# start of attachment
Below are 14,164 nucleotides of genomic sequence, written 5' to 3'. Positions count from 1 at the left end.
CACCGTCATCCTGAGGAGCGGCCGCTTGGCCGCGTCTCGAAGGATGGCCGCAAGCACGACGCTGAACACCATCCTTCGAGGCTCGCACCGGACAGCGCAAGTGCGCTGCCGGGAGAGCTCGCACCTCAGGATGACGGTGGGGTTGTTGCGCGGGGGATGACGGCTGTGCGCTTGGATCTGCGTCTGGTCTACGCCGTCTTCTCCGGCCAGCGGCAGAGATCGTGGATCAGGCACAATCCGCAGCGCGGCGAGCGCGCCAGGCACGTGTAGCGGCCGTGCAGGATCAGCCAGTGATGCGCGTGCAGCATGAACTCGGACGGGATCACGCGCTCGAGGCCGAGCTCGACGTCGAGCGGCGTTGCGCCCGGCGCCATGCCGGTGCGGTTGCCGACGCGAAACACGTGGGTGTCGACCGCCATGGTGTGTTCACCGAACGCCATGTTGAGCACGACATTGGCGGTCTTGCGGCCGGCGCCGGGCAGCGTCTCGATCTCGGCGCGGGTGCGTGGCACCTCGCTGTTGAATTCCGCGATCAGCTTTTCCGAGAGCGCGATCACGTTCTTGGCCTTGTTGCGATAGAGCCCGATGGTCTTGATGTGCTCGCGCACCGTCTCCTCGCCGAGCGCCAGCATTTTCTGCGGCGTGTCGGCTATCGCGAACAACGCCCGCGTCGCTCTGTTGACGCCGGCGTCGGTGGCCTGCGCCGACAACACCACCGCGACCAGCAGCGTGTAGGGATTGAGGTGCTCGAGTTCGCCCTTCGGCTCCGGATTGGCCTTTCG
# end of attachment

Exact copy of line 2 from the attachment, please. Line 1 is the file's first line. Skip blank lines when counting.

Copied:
CACCGTCATCCTGAGGAGCGGCCGCTTGGCCGCGTCTCGAAGGATGGCCGCAAGCACGACGCTGAACACCATCCTTCGAGGCTCGCACCGGACAGCGCAAGTGCGCTGCCGGGAGAGCTCGCACCTCAGGATGACGGTGGGGTTGTTGCGCGGGGGATGACGGCTGTGCGCTTGGATCTGCGTCTGGTCTACGCCGTCTTCTCCGGCCAGCGGCAGAGATCGTGGATCAGGCACAATCCGCAGCGCGGCGAGCGCGCCAGGCACGTGTAGCGGCCGTGCAGGATCAGCCAGTGATGCGCGTGCAGCATGAACTCGGACGGGATCACGCGCTCGAGGCCGAGCTCGACGTCGAGCGGCGTTGCGCCCGGCGCCATGCCGGTGCGGTTGCCGACGCGAAACACGTGGGTGTCGACCGCCATGGTGTGTTCACCGAACGCCATGTTGAGCACGACATTGGCGGTCTTGCGGCCGGCGCCGGGCAGCGTCTCGATCTCGGCGCGGGTGCGTGGCACCTCGCTGTTGAATTCCGCGATCAGCTTTTCCGAGAGCGCGATCACGTTCTTGGCCTTGTTGCGATAGAGCCCGATGGTCTTGATGTGCTCGCGCACCGTCTCCTCGCCGAGCGCCAGCATTTTCTGCGGCGTGTCGGCTATCGCGAACAACGCCCGCGTCGCTCTGTTGACGCCGGCGTCGGTGGCCTGCGCCGACAACACCACCGCGACCAGCAGCGTGTAGGGATTGAGGTGCTCGAGTTCGCCCTTCGGCTCCGGATTGGCCTTTCG